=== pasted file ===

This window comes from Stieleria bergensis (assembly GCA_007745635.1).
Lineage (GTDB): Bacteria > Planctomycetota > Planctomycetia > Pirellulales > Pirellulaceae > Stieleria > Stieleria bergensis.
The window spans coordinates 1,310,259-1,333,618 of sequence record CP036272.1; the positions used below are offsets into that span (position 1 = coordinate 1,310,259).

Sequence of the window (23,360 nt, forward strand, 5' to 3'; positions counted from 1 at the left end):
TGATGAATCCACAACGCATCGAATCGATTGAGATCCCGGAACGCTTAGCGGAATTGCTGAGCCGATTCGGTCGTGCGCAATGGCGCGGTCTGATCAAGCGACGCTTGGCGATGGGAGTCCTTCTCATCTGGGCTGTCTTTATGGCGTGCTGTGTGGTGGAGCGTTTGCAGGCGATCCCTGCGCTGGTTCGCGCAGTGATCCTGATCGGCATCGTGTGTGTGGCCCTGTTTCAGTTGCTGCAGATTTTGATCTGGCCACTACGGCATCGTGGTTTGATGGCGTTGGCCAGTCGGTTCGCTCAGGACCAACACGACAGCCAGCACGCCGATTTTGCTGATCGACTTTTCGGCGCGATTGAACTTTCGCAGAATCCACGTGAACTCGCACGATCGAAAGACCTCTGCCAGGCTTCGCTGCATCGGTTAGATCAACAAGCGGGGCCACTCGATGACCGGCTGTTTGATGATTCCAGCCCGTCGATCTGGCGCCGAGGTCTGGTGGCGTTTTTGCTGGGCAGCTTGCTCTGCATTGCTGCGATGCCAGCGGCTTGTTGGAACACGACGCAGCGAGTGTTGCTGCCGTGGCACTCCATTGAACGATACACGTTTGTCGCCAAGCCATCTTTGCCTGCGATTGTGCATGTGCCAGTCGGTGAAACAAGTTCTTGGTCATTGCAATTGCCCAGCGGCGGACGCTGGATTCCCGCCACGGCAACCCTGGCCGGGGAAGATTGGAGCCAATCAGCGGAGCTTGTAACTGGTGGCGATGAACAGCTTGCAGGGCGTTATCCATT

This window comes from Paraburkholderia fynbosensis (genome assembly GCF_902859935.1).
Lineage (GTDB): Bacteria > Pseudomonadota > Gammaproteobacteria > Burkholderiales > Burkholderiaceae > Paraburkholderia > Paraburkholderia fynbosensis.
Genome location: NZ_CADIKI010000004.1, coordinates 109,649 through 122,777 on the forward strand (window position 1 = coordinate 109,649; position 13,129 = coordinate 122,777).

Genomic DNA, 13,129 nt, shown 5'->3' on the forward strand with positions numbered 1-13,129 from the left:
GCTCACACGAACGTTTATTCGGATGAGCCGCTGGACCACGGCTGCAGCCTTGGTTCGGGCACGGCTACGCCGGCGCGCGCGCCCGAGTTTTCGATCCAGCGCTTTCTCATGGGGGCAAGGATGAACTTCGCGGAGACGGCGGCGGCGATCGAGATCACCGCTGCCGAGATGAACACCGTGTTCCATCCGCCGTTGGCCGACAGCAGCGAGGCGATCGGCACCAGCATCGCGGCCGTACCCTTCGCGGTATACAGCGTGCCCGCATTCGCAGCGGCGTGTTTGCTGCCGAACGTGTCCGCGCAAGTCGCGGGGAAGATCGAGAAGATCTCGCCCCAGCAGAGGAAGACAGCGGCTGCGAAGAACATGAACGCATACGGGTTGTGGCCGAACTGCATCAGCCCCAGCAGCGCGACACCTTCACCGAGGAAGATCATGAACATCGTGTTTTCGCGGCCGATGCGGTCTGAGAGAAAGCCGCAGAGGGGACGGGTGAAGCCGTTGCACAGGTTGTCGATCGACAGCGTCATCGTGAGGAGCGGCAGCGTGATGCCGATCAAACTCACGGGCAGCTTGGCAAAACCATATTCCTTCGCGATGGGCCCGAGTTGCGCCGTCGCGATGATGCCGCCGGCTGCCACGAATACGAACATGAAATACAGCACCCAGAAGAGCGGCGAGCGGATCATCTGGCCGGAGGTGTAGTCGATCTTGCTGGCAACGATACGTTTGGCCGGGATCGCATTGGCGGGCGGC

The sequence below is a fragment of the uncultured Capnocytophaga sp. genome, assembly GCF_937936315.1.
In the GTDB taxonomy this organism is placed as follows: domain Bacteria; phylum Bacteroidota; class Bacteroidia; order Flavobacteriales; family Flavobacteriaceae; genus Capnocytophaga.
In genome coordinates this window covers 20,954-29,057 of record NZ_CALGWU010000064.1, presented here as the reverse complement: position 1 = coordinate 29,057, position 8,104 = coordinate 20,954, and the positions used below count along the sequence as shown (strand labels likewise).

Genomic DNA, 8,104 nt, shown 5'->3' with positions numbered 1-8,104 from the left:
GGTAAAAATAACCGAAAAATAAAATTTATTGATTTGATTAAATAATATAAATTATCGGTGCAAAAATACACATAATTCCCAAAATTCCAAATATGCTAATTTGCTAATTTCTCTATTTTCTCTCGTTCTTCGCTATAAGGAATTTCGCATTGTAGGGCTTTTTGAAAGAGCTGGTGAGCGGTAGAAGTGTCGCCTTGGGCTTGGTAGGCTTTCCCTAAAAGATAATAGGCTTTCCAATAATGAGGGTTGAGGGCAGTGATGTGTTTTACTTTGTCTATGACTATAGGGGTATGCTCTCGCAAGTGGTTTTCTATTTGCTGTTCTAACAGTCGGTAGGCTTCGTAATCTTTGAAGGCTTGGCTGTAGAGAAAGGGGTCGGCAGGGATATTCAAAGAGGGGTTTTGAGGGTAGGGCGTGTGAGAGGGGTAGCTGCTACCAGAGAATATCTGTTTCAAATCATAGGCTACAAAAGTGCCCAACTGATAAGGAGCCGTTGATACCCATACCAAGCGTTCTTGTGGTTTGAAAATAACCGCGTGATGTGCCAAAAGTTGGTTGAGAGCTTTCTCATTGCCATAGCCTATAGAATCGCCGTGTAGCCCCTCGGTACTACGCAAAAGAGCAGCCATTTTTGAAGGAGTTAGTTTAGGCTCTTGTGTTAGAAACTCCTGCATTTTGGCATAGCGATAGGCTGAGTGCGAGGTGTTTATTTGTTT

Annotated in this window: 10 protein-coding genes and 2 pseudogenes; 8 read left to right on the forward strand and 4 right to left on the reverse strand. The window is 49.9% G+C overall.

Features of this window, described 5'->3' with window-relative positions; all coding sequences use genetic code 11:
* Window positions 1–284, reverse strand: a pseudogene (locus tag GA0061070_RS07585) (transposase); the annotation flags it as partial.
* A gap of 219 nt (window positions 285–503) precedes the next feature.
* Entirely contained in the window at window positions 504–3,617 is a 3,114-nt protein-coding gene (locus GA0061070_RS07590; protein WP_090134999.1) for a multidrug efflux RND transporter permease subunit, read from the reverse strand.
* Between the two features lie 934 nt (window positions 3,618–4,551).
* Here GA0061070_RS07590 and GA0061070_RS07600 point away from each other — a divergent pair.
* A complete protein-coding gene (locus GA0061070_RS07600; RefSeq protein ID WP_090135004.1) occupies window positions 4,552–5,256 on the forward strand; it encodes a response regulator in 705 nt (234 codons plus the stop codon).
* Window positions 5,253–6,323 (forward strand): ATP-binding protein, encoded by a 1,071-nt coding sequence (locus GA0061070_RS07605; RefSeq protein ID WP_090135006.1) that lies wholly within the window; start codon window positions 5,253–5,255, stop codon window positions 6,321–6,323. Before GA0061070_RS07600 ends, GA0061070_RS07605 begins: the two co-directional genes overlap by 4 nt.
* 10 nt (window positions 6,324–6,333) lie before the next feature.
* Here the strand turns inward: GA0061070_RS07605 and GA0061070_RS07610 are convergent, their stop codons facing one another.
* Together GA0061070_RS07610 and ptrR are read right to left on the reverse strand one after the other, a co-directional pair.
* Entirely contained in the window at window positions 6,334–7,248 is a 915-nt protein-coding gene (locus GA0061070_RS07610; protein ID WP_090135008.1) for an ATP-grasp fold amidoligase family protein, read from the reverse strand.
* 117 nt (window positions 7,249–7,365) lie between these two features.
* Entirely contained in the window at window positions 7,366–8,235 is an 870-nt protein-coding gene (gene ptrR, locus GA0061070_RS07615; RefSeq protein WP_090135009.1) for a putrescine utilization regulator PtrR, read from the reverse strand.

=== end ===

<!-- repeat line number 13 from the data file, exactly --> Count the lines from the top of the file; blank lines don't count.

In genome coordinates this window covers 20,954-29,057 of record NZ_CALGWU010000064.1, presented here as the reverse complement: position 1 = coordinate 29,057, position 8,104 = coordinate 20,954, and the positions used below count along the sequence as shown (strand labels likewise).